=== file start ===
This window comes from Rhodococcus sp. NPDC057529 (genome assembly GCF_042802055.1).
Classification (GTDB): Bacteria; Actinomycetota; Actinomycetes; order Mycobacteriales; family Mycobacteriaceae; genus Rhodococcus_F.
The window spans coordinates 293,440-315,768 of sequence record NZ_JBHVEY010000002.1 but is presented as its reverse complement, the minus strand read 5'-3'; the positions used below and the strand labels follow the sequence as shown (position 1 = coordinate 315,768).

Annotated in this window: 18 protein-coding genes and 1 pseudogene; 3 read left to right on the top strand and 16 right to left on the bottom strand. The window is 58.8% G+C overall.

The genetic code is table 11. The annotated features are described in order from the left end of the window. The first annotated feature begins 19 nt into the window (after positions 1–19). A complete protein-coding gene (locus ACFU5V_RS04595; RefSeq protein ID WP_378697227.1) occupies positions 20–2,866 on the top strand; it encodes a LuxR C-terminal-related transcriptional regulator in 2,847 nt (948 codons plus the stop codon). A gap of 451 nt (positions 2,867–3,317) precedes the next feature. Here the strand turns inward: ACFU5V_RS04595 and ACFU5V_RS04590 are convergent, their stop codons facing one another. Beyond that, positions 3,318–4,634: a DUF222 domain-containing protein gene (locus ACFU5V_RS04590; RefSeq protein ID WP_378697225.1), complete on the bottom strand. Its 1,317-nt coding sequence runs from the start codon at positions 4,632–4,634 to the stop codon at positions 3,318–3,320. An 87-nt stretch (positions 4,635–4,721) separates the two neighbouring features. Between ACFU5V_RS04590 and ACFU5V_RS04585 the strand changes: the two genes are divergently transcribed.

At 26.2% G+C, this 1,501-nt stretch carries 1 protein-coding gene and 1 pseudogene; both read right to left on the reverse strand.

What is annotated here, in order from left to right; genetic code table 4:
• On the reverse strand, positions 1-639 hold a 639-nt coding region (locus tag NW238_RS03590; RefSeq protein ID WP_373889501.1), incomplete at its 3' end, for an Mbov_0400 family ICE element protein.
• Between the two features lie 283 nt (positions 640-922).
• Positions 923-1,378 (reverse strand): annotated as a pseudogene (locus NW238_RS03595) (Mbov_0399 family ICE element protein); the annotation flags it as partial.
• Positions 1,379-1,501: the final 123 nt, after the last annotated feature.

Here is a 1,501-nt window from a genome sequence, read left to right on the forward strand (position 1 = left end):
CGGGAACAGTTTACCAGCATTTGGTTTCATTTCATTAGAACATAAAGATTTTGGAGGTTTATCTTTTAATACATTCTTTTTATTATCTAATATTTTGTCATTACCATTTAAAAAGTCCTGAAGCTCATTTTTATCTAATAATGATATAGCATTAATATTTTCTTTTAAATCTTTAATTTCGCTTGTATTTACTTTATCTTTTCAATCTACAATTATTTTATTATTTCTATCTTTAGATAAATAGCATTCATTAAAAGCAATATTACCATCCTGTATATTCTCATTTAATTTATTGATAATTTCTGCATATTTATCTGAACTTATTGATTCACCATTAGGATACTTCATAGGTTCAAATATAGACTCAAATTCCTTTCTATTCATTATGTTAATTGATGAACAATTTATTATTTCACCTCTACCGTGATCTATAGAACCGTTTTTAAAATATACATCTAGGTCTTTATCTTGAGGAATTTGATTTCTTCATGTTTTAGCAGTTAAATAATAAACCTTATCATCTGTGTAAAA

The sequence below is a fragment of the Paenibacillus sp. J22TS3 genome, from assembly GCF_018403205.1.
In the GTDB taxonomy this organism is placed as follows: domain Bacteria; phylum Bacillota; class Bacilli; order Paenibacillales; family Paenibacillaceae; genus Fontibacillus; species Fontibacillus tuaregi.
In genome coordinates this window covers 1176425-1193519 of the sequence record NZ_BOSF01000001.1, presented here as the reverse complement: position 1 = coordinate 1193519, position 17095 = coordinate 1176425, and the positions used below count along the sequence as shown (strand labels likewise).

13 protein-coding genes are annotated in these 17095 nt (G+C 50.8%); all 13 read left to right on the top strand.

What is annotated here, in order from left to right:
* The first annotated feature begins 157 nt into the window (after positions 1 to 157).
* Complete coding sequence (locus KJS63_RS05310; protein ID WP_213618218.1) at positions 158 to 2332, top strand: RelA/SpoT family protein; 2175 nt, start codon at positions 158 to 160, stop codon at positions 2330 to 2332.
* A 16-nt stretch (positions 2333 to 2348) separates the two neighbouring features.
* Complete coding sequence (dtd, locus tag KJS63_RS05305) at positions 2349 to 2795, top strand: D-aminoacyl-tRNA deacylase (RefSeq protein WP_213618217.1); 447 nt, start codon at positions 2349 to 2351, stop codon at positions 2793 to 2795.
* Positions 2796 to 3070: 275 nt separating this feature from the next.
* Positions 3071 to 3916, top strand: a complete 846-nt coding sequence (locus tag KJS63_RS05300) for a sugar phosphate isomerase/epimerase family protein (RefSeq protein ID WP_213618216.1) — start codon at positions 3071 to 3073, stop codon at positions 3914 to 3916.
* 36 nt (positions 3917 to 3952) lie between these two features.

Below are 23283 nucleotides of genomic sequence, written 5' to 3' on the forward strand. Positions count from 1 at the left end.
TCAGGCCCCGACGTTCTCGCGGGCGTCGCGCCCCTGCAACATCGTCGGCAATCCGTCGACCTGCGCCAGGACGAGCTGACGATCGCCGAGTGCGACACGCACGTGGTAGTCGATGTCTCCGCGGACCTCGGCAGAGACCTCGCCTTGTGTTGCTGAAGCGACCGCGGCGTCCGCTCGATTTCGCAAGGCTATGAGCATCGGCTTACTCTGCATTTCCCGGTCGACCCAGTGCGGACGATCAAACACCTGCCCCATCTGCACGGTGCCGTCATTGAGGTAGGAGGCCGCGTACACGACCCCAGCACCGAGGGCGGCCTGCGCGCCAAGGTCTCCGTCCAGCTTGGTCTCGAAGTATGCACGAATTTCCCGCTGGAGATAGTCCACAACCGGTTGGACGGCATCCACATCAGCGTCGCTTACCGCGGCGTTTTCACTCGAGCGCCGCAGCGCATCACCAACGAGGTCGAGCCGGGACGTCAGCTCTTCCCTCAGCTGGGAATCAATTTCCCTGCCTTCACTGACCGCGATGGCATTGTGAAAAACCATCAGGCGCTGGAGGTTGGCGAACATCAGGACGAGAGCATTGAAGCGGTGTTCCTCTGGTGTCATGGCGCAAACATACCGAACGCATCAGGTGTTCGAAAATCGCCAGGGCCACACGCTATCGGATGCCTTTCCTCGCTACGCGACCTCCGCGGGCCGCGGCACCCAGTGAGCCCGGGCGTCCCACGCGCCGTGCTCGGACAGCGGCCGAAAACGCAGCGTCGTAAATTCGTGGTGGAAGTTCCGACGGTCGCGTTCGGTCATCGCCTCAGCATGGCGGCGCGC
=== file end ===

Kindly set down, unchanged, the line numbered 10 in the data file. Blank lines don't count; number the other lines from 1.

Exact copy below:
• Positions 923-1,378 (reverse strand): annotated as a pseudogene (locus NW238_RS03595) (Mbov_0399 family ICE element protein); the annotation flags it as partial.